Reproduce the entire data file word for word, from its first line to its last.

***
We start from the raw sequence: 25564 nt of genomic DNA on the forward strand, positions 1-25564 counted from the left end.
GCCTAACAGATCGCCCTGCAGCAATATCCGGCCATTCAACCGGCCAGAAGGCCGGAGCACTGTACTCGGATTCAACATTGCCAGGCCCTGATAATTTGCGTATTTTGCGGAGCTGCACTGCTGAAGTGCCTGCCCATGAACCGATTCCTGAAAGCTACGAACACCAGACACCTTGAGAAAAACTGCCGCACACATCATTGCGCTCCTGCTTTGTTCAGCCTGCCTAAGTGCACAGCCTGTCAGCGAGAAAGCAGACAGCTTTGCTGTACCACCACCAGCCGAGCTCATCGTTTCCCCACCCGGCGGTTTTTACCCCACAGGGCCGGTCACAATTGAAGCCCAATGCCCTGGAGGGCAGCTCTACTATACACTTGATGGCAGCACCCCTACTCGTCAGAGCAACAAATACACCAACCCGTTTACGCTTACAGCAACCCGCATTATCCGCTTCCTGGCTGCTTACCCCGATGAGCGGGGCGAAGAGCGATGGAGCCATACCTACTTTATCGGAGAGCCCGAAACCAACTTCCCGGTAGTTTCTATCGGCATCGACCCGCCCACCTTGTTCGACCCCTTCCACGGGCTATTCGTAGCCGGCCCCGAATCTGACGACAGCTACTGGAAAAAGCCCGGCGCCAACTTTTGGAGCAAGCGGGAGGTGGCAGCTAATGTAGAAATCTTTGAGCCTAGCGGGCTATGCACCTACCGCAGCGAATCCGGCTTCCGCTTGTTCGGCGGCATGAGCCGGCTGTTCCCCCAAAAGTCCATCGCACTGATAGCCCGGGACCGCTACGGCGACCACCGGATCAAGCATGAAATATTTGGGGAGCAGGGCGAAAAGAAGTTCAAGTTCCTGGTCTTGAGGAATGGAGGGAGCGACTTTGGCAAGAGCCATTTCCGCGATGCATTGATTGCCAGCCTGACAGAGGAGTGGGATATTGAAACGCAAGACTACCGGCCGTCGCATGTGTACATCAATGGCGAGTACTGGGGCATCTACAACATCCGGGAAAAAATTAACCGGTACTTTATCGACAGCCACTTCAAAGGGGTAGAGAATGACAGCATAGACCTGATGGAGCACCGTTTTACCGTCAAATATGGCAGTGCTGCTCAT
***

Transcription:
We start from the raw sequence: 25564 nt of genomic DNA on the forward strand, positions 1-25564 counted from the left end.
GCCTAACAGATCGCCCTGCAGCAATATCCGGCCATTCAACCGGCCAGAAGGCCGGAGCACTGTACTCGGATTCAACATTGCCAGGCCCTGATAATTTGCGTATTTTGCGGAGCTGCACTGCTGAAGTGCCTGCCCATGAACCGATTCCTGAAAGCTACGAACACCAGACACCTTGAGAAAAACTGCCGCACACATCATTGCGCTCCTGCTTTGTTCAGCCTGCCTAAGTGCACAGCCTGTCAGCGAGAAAGCAGACAGCTTTGCTGTACCACCACCAGCCGAGCTCATCGTTTCCCCACCCGGCGGTTTTTACCCCACAGGGCCGGTCACAATTGAAGCCCAATGCCCTGGAGGGCAGCTCTACTATACACTTGATGGCAGCACCCCTACTCGTCAGAGCAACAAATACACCAACCCGTTTACGCTTACAGCAACCCGCATTATCCGCTTCCTGGCTGCTTACCCCGATGAGCGGGGCGAAGAGCGATGGAGCCATACCTACTTTATCGGAGAGCCCGAAACCAACTTCCCGGTAGTTTCTATCGGCATCGACCCGCCCACCTTGTTCGACCCCTTCCACGGGCTATTCGTAGCCGGCCCCGAATCTGACGACAGCTACTGGAAAAAGCCCGGCGCCAACTTTTGGAGCAAGCGGGAGGTGGCAGCTAATGTAGAAATCTTTGAGCCTAGCGGGCTATGCACCTACCGCAGCGAATCCGGCTTCCGCTTGTTCGGCGGCATGAGCCGGCTGTTCCCCCAAAAGTCCATCGCACTGATAGCCCGGGACCGCTACGGCGACCACCGGATCAAGCATGAAATATTTGGGGAGCAGGGCGAAAAGAAGTTCAAGTTCCTGGTCTTGAGGAATGGAGGGAGCGACTTTGGCAAGAGCCATTTCCGCGATGCATTGATTGCCAGCCTGACAGAGGAGTGGGATATTGAAACGCAAGACTACCGGCCGTCGCATGTGTACATCAATGGCGAGTACTGGGGCATCTACAACATCCGGGAAAAAATTAACCGGTACTTTATCGACAGCCACTTCAAAGGGGTAGAGAATGACAGCATAGACCTGATGGAGCACCGTTTTACCGTCAAATATGGCAGTGCTGCTCAT